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By Christine Benz and Adam Zoll | 10-15-2013 12:00 PM

How Much Can I Afford to Save, and How Far Will It Get Me?

Parents shouldn't compromise their own retirement plans to save for their children's college expenses, but they should establish guidelines with their children for how much they're prepared to spend.

Christine Benz: We're talking about saving for college today, and one thing that a lot of families have to wrestle with is this idea of making trade-offs. They're usually saving for their own retirements, at the same time they're attempting to invest and save for college. How do you begin to evaluate those trade-offs and find that right balance?

Adam Zoll: I think in a sense, this speaks to some of the emotional issues that we talk about when we talk about saving for college. We all want to do the best that we can for our children and provide the best education that we can for them. However, doing so at the expense of saving for retirement could be a real mistake.

If you’re not saving for retirement for a number of years, over the long haul, especially if you're in your sort of traditional college-savings years in your 30s and 40s, where your retirement is still maybe 20-30 years away from you, it may not be top-of-mind the way saving for college is.

However, by skimping on saving for retirement during those years, you could be doing yourself a real disservice and miss out on a lot more money when you do need it during your retirement. And of course, as we're fond of saying, your child can get loans to go to college, but no one is going to give you loans for your retirement.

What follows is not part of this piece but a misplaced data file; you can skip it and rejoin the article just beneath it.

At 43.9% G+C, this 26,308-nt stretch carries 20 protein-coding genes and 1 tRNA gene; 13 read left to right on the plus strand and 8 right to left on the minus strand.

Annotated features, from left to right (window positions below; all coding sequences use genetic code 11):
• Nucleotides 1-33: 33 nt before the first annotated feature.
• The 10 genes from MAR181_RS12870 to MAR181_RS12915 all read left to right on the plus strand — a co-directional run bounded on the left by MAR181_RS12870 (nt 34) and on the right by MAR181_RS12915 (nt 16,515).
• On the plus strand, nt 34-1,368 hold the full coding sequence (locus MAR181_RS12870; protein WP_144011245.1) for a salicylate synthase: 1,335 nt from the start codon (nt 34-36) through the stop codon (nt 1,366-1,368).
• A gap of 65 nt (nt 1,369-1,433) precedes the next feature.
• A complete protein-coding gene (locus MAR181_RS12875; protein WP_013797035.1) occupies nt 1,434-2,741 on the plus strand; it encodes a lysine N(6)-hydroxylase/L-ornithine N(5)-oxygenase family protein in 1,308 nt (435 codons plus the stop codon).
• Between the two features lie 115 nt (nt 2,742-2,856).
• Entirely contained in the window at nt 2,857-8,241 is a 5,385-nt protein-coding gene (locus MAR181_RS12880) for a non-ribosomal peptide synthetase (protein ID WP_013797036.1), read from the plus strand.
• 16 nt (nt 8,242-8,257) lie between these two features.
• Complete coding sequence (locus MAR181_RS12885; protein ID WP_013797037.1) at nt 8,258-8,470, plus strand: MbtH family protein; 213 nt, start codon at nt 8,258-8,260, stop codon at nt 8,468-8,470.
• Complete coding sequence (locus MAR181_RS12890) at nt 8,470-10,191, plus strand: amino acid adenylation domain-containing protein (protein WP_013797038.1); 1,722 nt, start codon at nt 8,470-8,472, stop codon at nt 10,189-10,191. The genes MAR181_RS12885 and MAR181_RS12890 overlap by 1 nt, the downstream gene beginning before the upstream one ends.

Benz: And arguably an even worse phenomenon, one that I think a lot of families fall into, is that they end up raiding their retirement funds when those college bills come due. I'm assuming you don't think that's a great idea either?

Zoll: Right. I don't think it's a great idea. I recognize that in some cases that people don't have much choice. However, I think that if you really can't afford to repay yourself, which you're required to do when you take loans from things like your 401(k) account, then you really need to tread carefully. If you are in the position of having to borrow from your retirement fund, maybe you need to look at how much you're spending on the college education in the first place and ask yourself whether you're taking on more than you can afford.

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